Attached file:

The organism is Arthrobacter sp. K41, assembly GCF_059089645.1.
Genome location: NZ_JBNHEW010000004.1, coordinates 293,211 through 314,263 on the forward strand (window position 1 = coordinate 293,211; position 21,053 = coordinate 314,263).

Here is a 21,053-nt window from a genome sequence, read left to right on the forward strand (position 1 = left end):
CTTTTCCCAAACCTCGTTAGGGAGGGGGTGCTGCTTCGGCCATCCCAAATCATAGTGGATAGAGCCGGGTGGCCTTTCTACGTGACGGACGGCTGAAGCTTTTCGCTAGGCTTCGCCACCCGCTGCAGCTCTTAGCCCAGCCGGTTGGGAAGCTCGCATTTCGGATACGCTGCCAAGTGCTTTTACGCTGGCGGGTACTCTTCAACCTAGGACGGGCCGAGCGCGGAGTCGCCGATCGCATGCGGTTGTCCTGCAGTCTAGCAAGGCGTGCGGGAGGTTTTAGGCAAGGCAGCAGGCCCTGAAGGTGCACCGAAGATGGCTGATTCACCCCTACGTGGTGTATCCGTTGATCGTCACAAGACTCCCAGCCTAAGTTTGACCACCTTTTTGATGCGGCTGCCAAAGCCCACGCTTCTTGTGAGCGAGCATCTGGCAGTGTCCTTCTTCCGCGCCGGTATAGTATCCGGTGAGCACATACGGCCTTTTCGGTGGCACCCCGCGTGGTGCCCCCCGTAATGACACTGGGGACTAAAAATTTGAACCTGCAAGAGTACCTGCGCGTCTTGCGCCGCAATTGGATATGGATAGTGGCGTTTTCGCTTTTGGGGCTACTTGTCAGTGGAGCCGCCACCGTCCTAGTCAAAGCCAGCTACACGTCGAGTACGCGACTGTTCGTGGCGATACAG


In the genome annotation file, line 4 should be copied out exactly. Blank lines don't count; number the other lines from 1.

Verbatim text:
CTTTTCCCAAACCTCGTTAGGGAGGGGGTGCTGCTTCGGCCATCCCAAATCATAGTGGATAGAGCCGGGTGGCCTTTCTACGTGACGGACGGCTGAAGCTTTTCGCTAGGCTTCGCCACCCGCTGCAGCTCTTAGCCCAGCCGGTTGGGAAGCTCGCATTTCGGATACGCTGCCAAGTGCTTTTACGCTGGCGGGTACTCTTCAACCTAGGACGGGCCGAGCGCGGAGTCGCCGATCGCATGCGGTTGTCCTGCAGTCTAGCAAGGCGTGCGGGAGGTTTTAGGCAAGGCAGCAGGCCCTGAAGGTGCACCGAAGATGGCTGATTCACCCCTACGTGGTGTATCCGTTGATCGTCACAAGACTCCCAGCCTAAGTTTGACCACCTTTTTGATGCGGCTGCCAAAGCCCACGCTTCTTGTGAGCGAGCATCTGGCAGTGTCCTTCTTCCGCGCCGGTATAGTATCCGGTGAGCACATACGGCCTTTTCGGTGGCACCCCGCGTGGTGCCCCCCGTAATGACACTGGGGACTAAAAATTTGAACCTGCAAGAGTACCTGCGCGTCTTGCGCCGCAATTGGATATGGATAGTGGCGTTTTCGCTTTTGGGGCTACTTGTCAGTGGAGCCGCCACCGTCCTAGTCAAAGCCAGCTACACGTCGAGTACGCGACTGTTCGTGGCGATACAG